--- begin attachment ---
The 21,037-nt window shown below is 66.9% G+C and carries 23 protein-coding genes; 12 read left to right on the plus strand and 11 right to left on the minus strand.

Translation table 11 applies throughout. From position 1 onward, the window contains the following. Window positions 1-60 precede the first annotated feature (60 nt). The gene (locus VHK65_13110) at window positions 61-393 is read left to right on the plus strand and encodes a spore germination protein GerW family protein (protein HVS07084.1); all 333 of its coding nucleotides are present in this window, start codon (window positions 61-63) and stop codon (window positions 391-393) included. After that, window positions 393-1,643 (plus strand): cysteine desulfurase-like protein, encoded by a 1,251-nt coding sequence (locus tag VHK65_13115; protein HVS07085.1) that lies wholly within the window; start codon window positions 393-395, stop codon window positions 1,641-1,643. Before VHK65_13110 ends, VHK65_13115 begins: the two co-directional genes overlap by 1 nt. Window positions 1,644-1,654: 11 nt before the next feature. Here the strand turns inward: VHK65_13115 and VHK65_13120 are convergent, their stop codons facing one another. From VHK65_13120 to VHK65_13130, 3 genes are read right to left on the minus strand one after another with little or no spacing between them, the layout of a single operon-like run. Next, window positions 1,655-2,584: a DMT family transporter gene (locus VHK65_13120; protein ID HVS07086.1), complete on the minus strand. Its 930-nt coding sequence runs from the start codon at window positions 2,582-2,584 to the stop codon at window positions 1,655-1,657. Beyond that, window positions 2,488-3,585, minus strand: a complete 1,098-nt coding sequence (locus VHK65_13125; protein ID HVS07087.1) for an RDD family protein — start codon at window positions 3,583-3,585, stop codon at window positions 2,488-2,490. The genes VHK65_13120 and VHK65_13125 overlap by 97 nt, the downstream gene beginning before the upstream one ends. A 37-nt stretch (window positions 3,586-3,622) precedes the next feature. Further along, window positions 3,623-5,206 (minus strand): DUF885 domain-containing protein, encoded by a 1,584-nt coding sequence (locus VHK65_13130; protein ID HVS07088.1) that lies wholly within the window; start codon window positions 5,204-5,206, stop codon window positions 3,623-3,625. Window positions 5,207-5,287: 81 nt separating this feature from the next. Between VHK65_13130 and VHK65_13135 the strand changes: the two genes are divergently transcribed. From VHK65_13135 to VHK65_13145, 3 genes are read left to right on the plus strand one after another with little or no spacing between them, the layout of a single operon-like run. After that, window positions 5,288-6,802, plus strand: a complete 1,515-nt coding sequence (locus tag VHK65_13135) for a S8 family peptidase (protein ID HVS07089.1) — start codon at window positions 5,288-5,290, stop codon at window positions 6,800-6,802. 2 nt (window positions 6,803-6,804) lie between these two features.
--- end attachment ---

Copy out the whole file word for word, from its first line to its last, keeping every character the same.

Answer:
The 21,037-nt window shown below is 66.9% G+C and carries 23 protein-coding genes; 12 read left to right on the plus strand and 11 right to left on the minus strand.

Translation table 11 applies throughout. From position 1 onward, the window contains the following. Window positions 1-60 precede the first annotated feature (60 nt). The gene (locus VHK65_13110) at window positions 61-393 is read left to right on the plus strand and encodes a spore germination protein GerW family protein (protein HVS07084.1); all 333 of its coding nucleotides are present in this window, start codon (window positions 61-63) and stop codon (window positions 391-393) included. After that, window positions 393-1,643 (plus strand): cysteine desulfurase-like protein, encoded by a 1,251-nt coding sequence (locus tag VHK65_13115; protein HVS07085.1) that lies wholly within the window; start codon window positions 393-395, stop codon window positions 1,641-1,643. Before VHK65_13110 ends, VHK65_13115 begins: the two co-directional genes overlap by 1 nt. Window positions 1,644-1,654: 11 nt before the next feature. Here the strand turns inward: VHK65_13115 and VHK65_13120 are convergent, their stop codons facing one another. From VHK65_13120 to VHK65_13130, 3 genes are read right to left on the minus strand one after another with little or no spacing between them, the layout of a single operon-like run. Next, window positions 1,655-2,584: a DMT family transporter gene (locus VHK65_13120; protein ID HVS07086.1), complete on the minus strand. Its 930-nt coding sequence runs from the start codon at window positions 2,582-2,584 to the stop codon at window positions 1,655-1,657. Beyond that, window positions 2,488-3,585, minus strand: a complete 1,098-nt coding sequence (locus VHK65_13125; protein ID HVS07087.1) for an RDD family protein — start codon at window positions 3,583-3,585, stop codon at window positions 2,488-2,490. The genes VHK65_13120 and VHK65_13125 overlap by 97 nt, the downstream gene beginning before the upstream one ends. A 37-nt stretch (window positions 3,586-3,622) precedes the next feature. Further along, window positions 3,623-5,206 (minus strand): DUF885 domain-containing protein, encoded by a 1,584-nt coding sequence (locus VHK65_13130; protein ID HVS07088.1) that lies wholly within the window; start codon window positions 5,204-5,206, stop codon window positions 3,623-3,625. Window positions 5,207-5,287: 81 nt separating this feature from the next. Between VHK65_13130 and VHK65_13135 the strand changes: the two genes are divergently transcribed. From VHK65_13135 to VHK65_13145, 3 genes are read left to right on the plus strand one after another with little or no spacing between them, the layout of a single operon-like run. After that, window positions 5,288-6,802, plus strand: a complete 1,515-nt coding sequence (locus tag VHK65_13135) for a S8 family peptidase (protein ID HVS07089.1) — start codon at window positions 5,288-5,290, stop codon at window positions 6,800-6,802. 2 nt (window positions 6,803-6,804) lie between these two features.